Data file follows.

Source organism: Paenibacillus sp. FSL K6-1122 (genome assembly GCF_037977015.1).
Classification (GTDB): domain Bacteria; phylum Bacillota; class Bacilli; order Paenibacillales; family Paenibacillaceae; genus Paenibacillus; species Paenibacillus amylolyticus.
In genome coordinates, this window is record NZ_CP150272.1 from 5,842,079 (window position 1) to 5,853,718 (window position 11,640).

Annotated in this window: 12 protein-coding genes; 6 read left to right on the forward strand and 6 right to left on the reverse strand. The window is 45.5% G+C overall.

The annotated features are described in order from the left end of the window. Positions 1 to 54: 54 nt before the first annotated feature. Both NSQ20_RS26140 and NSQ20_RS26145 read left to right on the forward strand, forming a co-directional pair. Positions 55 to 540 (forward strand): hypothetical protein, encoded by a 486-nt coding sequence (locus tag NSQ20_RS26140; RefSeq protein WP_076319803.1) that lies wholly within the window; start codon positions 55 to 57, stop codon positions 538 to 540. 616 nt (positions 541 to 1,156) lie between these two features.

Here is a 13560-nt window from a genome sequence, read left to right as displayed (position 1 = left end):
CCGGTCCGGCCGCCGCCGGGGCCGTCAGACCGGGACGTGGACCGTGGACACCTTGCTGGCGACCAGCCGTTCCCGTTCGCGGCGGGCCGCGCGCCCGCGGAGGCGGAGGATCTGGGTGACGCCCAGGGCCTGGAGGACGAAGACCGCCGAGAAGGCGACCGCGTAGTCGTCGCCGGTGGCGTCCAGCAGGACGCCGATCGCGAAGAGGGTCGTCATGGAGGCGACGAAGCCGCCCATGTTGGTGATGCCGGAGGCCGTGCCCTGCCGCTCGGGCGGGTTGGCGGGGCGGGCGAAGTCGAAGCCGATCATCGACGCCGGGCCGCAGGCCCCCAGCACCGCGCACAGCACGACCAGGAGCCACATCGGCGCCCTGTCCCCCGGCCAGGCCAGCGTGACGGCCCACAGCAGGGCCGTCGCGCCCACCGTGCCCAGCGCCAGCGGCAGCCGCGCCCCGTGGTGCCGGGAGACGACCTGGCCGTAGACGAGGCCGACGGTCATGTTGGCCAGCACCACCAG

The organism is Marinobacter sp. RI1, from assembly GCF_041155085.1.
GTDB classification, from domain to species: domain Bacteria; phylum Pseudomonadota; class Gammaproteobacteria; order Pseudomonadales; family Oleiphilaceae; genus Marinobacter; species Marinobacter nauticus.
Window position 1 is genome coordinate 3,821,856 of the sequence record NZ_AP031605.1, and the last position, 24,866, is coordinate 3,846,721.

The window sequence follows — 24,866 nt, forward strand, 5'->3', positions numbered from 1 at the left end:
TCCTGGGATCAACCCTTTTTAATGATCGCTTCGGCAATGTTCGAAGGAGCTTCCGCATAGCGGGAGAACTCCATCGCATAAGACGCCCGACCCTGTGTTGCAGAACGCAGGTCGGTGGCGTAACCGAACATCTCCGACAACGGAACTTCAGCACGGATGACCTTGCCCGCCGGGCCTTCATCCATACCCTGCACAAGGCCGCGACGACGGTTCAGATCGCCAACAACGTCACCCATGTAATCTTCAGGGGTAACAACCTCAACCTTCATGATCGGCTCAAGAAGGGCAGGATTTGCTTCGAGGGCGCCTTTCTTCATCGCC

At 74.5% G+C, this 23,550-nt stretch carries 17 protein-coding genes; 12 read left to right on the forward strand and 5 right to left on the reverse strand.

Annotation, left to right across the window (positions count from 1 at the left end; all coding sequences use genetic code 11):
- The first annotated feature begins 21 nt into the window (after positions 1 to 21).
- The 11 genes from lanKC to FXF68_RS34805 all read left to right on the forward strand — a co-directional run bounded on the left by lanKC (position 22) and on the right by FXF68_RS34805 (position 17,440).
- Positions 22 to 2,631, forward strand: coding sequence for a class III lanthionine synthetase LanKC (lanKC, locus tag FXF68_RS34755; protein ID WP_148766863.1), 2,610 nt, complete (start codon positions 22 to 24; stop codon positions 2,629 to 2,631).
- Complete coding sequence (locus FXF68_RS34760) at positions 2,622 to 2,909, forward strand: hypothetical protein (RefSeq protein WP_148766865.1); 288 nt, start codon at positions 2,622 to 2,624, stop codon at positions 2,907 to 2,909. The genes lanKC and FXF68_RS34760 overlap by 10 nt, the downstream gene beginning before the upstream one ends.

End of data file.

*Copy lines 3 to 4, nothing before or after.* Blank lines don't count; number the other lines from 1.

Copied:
In genome coordinates, this window is record NZ_CP150272.1 from 5,842,079 (window position 1) to 5,853,718 (window position 11,640).

Annotated in this window: 12 protein-coding genes; 6 read left to right on the forward strand and 6 right to left on the reverse strand. The window is 45.5% G+C overall.